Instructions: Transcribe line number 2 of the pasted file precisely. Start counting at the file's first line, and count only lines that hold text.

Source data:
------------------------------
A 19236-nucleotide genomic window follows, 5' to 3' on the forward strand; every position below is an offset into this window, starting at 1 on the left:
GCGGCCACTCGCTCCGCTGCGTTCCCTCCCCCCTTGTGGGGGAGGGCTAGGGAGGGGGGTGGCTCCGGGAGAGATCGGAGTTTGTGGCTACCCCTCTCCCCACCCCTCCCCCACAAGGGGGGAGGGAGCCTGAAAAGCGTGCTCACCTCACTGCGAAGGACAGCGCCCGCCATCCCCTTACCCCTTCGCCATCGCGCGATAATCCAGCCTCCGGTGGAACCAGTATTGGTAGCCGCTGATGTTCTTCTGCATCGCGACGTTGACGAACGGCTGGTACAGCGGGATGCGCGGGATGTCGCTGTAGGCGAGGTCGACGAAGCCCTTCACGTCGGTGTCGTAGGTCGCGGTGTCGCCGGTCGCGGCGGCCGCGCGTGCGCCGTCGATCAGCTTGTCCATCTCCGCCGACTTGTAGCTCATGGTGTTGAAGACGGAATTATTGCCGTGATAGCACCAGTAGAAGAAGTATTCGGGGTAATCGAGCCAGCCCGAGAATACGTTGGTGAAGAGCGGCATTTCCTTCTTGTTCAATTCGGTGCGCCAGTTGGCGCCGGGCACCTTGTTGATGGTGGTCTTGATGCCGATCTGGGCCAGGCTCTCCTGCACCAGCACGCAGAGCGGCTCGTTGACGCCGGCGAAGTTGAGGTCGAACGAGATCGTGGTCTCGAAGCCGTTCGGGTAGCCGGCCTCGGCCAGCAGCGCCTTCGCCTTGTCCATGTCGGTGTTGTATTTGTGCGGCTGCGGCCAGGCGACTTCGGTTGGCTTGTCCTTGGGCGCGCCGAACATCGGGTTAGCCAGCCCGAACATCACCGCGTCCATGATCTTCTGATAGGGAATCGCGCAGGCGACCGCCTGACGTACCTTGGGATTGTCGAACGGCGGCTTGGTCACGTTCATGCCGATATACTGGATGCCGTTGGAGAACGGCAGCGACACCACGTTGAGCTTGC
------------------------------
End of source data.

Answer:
GCGGCCACTCGCTCCGCTGCGTTCCCTCCCCCCTTGTGGGGGAGGGCTAGGGAGGGGGGTGGCTCCGGGAGAGATCGGAGTTTGTGGCTACCCCTCTCCCCACCCCTCCCCCACAAGGGGGGAGGGAGCCTGAAAAGCGTGCTCACCTCACTGCGAAGGACAGCGCCCGCCATCCCCTTACCCCTTCGCCATCGCGCGATAATCCAGCCTCCGGTGGAACCAGTATTGGTAGCCGCTGATGTTCTTCTGCATCGCGACGTTGACGAACGGCTGGTACAGCGGGATGCGCGGGATGTCGCTGTAGGCGAGGTCGACGAAGCCCTTCACGTCGGTGTCGTAGGTCGCGGTGTCGCCGGTCGCGGCGGCCGCGCGTGCGCCGTCGATCAGCTTGTCCATCTCCGCCGACTTGTAGCTCATGGTGTTGAAGACGGAATTATTGCCGTGATAGCACCAGTAGAAGAAGTATTCGGGGTAATCGAGCCAGCCCGAGAATACGTTGGTGAAGAGCGGCATTTCCTTCTTGTTCAATTCGGTGCGCCAGTTGGCGCCGGGCACCTTGTTGATGGTGGTCTTGATGCCGATCTGGGCCAGGCTCTCCTGCACCAGCACGCAGAGCGGCTCGTTGACGCCGGCGAAGTTGAGGTCGAACGAGATCGTGGTCTCGAAGCCGTTCGGGTAGCCGGCCTCGGCCAGCAGCGCCTTCGCCTTGTCCATGTCGGTGTTGTATTTGTGCGGCTGCGGCCAGGCGACTTCGGTTGGCTTGTCCTTGGGCGCGCCGAACATCGGGTTAGCCAGCCCGAACATCACCGCGTCCATGATCTTCTGATAGGGAATCGCGCAGGCGACCGCCTGACGTACCTTGGGATTGTCGAACGGCGGCTTGGTCACGTTCATGCCGATATACTGGATGCCGTTGGAGAACGGCAGCGACACCACGTTGAGCTTGC